It's not as if Kirk was to be a "representative" anyway. He was just sent to escort Gorkon's ship.
The conspirators' intent of course was to get him to fire at the Klingons; some might have hoped to enlist Kirk to their cause, knowing him for a passionate and skilled Klingon hater, while others might have hoped to get rid of the inconvenient public figure.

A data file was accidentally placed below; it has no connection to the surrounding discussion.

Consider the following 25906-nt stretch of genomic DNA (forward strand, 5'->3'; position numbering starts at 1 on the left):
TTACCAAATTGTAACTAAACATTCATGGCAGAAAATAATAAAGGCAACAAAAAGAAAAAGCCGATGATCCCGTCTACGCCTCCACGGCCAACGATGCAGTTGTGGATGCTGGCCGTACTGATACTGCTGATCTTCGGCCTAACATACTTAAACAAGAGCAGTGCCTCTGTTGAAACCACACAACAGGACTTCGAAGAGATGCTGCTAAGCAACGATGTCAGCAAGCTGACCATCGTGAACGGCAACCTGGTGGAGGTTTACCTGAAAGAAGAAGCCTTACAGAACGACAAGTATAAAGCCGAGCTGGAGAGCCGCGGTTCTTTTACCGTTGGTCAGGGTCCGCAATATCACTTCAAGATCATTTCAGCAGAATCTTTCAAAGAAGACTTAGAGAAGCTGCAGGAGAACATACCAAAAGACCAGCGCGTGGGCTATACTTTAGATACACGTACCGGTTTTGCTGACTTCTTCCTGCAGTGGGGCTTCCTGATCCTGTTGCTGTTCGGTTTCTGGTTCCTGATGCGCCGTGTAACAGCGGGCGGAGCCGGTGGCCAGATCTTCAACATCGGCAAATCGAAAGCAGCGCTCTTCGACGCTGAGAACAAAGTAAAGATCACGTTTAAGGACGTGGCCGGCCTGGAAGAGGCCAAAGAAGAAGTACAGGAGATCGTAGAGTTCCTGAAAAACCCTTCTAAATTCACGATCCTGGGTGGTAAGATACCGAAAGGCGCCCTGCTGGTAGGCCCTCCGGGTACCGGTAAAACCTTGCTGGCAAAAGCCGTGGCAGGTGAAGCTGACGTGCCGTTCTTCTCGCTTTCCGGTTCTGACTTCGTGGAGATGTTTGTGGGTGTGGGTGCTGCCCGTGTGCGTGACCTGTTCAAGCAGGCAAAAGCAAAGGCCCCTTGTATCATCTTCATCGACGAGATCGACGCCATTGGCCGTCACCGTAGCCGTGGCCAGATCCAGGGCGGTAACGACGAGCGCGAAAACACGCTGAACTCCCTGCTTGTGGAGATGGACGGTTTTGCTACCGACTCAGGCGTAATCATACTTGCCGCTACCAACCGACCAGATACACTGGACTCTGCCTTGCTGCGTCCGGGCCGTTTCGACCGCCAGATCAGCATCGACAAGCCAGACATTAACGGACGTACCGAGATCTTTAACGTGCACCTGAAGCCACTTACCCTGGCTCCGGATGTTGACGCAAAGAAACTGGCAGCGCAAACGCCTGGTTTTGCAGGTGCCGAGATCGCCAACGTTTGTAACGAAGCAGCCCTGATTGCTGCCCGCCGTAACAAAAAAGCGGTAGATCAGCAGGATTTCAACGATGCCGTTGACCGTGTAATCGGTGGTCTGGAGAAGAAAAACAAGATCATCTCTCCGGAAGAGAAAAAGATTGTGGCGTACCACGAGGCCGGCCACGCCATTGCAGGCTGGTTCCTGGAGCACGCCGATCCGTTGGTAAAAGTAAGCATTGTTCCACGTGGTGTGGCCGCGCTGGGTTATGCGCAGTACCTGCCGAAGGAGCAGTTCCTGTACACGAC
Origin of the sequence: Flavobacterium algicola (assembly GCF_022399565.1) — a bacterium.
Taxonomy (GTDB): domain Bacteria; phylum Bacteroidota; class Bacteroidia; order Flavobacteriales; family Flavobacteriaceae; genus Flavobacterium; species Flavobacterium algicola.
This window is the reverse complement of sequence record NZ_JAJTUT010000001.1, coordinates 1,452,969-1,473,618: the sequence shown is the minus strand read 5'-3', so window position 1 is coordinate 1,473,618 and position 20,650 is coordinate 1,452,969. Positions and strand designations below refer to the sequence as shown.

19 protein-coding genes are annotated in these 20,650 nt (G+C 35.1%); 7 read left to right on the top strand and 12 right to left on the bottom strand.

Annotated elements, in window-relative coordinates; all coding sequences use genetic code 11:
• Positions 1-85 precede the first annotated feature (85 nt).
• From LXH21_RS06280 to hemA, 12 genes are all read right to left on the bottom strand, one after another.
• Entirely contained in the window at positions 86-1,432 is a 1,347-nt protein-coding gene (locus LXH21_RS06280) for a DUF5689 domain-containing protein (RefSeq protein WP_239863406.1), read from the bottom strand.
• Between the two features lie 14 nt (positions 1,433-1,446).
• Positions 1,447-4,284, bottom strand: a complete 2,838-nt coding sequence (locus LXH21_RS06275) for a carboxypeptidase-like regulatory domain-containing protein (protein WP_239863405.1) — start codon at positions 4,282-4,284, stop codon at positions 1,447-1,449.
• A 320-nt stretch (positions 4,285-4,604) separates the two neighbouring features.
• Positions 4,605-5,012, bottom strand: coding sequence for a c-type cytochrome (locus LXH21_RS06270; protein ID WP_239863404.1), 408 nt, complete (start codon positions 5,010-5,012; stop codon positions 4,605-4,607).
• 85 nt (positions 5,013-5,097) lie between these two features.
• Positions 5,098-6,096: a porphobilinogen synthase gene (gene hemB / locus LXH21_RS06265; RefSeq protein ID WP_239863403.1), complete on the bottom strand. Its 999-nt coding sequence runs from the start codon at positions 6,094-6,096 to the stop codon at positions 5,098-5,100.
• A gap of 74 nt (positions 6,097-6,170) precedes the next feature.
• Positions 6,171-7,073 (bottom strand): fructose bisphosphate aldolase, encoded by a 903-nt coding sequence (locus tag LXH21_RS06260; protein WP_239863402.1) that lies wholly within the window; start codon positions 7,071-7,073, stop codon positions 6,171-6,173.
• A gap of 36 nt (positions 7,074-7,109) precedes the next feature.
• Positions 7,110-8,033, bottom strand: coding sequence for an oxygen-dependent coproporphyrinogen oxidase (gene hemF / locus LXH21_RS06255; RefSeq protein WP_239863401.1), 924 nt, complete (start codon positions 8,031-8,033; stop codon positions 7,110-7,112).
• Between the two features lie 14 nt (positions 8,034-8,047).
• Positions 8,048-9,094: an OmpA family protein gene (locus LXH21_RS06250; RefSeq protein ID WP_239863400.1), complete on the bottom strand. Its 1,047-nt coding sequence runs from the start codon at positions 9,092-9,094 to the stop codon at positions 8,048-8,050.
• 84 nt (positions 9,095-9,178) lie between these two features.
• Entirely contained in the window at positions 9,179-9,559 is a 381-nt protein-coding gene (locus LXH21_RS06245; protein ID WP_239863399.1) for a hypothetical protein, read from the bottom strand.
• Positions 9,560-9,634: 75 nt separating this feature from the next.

One has to wonder about Spock's intent, though. It was he who took credit for the decision to send Kirk, both before the events and (in "Unification") after the outcome was clear. Did he really think in terms of "Nixon in China", that is, selling the peace overtures to the suspicious UFP public by using a hardliner as the messenger? Or did he feel the Klingons would be suitably impressed by Kirk and more likely to really start talking peace than if the UFP sent a soft-spoken diplomat? Spock must have realized that Kirk would have a very short time to have any sort of an influence over Gorkon, considering Kirk was just his escort and nothing more. So the second argument sounds a bit hollow... But Spock telling Kirk outright what the game was is also a bit dubious, as our Vulcan hero is a skilled liar and player at this point already.